A tense, anxious vigil has fallen over this remote province in northern Holland where two teams of south Moluccan gunmen have held some 50 train passengers and more than 100 school children captive since yesterday morning.
Early today, the half dozen terrorists who seized the primary school in the nearby hamlet of Bovensmilde demanded a Boeing 747 to fly both guerrilla squads and 21 imprisoned comrades out of the country. They warned that they would start killing their hostages unless their demands were met by 2 p.m. (8 a.m. EDT) Wednesday, election day here.
"There will be many deaths," a letter from the gunmen said. Later, the seven gunmen on the train handed over a note with similar demands but making no mention of the deadline.
The Dutch government replied that the safety of the hostages must be assured as a prerequisite to any bargaining. "We will not talk about any demands until all the children are liberated," said justice Minister Andreas van Agt.
Prime Minister Jup Den Uyl said that "No hostages will leave the country."
Hundreds of troops, backed by tanks, sealed off access to the besieged school by erecting iron barriers in the harrow, tree-lined roads.
"It makes no sense," remarked and anguished Dutchman, waving to the curtained classrooms a half mile away. "We know they want their own country, but why make our children suffer over their lost dream?"
South Moluccan youths here feel betrayed by barreen promises of independence for their homeland, a few scattered islands on the southern tip of Indonesia. Their demands underlie the current episode as well as a similar dual attack on a train near Beilen and the Indonesian consulate in Amsterdam 18 months ago. Four persons died in those incidents.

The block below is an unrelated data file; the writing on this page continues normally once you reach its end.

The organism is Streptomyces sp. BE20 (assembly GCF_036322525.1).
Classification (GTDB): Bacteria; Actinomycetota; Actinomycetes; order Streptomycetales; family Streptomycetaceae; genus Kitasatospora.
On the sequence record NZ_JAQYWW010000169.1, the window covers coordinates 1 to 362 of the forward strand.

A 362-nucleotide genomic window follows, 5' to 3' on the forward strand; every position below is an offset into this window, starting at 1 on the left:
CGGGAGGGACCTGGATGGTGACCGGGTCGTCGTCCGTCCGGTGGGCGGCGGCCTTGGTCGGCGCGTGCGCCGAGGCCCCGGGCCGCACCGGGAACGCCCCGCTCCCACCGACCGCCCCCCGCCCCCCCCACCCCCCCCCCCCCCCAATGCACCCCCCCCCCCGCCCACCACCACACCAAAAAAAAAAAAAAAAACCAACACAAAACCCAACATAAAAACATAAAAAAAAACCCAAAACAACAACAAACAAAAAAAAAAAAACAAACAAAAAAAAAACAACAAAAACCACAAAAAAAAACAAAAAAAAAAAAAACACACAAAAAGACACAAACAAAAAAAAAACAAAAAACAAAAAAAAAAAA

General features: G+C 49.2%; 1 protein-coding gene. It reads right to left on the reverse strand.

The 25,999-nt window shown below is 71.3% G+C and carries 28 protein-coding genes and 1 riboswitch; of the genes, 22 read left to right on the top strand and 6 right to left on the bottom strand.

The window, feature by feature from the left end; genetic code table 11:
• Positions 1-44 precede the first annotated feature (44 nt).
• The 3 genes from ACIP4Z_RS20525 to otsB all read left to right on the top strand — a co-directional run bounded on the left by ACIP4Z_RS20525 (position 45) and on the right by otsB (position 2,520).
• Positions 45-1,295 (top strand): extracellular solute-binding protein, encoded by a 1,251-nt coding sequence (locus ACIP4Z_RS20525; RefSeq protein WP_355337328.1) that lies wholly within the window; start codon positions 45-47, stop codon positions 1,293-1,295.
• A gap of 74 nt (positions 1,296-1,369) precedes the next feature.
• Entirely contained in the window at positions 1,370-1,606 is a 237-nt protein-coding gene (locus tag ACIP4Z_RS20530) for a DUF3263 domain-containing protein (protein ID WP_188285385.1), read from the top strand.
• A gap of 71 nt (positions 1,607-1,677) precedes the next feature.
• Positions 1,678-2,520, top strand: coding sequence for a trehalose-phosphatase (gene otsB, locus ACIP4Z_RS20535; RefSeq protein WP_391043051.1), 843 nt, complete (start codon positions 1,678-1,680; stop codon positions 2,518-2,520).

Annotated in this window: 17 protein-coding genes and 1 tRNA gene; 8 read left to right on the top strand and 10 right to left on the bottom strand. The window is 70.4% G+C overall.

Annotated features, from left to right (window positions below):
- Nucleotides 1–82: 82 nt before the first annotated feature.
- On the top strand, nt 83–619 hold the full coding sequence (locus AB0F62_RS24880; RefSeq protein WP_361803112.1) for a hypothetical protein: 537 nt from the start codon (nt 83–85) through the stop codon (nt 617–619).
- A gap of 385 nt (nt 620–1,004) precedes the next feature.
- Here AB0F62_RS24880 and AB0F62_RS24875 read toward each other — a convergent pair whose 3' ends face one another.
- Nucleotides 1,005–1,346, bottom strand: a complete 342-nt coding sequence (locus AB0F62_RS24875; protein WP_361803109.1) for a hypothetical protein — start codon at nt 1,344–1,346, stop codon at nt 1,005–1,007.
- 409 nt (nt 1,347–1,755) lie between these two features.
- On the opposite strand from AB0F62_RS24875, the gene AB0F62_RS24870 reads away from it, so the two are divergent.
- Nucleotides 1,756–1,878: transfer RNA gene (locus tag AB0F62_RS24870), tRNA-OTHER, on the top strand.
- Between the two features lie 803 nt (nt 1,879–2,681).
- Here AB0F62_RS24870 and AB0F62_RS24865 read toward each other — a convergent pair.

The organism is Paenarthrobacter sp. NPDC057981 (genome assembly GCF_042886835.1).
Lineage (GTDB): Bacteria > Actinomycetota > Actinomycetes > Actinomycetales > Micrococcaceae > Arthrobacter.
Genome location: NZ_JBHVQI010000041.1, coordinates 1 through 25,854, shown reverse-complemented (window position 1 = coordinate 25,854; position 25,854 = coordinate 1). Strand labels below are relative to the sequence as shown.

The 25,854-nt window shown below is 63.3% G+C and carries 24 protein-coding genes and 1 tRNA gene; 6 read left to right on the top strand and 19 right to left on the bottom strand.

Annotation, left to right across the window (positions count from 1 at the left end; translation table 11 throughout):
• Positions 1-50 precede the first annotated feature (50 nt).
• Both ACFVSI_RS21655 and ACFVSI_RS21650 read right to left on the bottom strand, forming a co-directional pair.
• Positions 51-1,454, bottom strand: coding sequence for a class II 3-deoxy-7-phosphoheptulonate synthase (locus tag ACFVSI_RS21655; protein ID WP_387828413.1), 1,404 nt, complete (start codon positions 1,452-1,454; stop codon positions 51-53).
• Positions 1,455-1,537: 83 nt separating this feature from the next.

The 21 imprisoned Molaccans whose freedom is being demanded were involved in those attacks and in a plot against Queen Julians.
Some 40,000 South Moluccans have been living in the Netherlands since their homeland became part of Indonesia in 1949 with the pullout of the Dutch colonial armies.
Most of the children's parents have secluded themselves in the local library, where psychiatrists, social workers and government officials have tried to calm them.
"There are some angry threats of revenge," said Irene Vorrink, minister of public health who arrived from the Hague today to try to comfort the parents. "We are trying to help them overcome their anxiety and make them understand they have to live together after this horrible event."
Many South Moluccans travelling in the cordoned area that surrounds the school are searched for weapons before being allowed to go to their homes.
They live in rigid isolation, ironically separated from the Dutch and Indonesian neighborhoods by the flat, modern school building occupied by the terrorists. Their diffidence in mixing with other townspeople has long fostered deep mutual suspicion.
"We don't have racial troubles in this region," said a local grocer. "We only have a Moluccan problem."
The gunmen kept a quiet watch today, except for two short bursts of warning shots, one when an elderly woman wearing a white smock wandered past the police guards and strayed close to the school.
The troops were soon alerted that the woman was not a nurse, as they presumed, but a patient from a nearby mental asylum.
Two police volunteers then stripped to their shorts and rescued her with the tacit compliance of the terrorists.
The earlier burst of gunfire was unexplained, and caused the children to start crying, although there were no injuries reported.
The gunmen on the train loosed a burst of gunfire at a police helicopter circling overhead, but it was not hit.
Deliveries of food were made to both sites and folding cots were taken to the school for thechildren.